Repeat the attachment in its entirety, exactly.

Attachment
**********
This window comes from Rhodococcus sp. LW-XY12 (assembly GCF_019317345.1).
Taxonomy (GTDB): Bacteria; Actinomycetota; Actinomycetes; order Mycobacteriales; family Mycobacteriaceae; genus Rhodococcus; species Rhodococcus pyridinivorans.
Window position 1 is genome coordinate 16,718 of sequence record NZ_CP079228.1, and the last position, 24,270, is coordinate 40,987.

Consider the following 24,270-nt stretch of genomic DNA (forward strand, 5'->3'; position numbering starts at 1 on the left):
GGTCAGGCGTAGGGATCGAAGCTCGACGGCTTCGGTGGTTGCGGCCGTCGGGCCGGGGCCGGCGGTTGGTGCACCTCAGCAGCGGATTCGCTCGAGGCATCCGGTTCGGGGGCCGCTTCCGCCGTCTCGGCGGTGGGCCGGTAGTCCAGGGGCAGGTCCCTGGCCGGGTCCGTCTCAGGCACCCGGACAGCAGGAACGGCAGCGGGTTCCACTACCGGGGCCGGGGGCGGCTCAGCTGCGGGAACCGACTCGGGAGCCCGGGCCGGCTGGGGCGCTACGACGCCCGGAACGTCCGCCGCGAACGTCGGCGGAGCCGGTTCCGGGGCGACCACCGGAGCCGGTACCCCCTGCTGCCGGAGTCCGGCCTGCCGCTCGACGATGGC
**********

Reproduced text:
This window comes from Rhodococcus sp. LW-XY12 (assembly GCF_019317345.1).
Taxonomy (GTDB): Bacteria; Actinomycetota; Actinomycetes; order Mycobacteriales; family Mycobacteriaceae; genus Rhodococcus; species Rhodococcus pyridinivorans.
Window position 1 is genome coordinate 16,718 of sequence record NZ_CP079228.1, and the last position, 24,270, is coordinate 40,987.

Consider the following 24,270-nt stretch of genomic DNA (forward strand, 5'->3'; position numbering starts at 1 on the left):
GGTCAGGCGTAGGGATCGAAGCTCGACGGCTTCGGTGGTTGCGGCCGTCGGGCCGGGGCCGGCGGTTGGTGCACCTCAGCAGCGGATTCGCTCGAGGCATCCGGTTCGGGGGCCGCTTCCGCCGTCTCGGCGGTGGGCCGGTAGTCCAGGGGCAGGTCCCTGGCCGGGTCCGTCTCAGGCACCCGGACAGCAGGAACGGCAGCGGGTTCCACTACCGGGGCCGGGGGCGGCTCAGCTGCGGGAACCGACTCGGGAGCCCGGGCCGGCTGGGGCGCTACGACGCCCGGAACGTCCGCCGCGAACGTCGGCGGAGCCGGTTCCGGGGCGACCACCGGAGCCGGTACCCCCTGCTGCCGGAGTCCGGCCTGCCGCTCGACGATGGC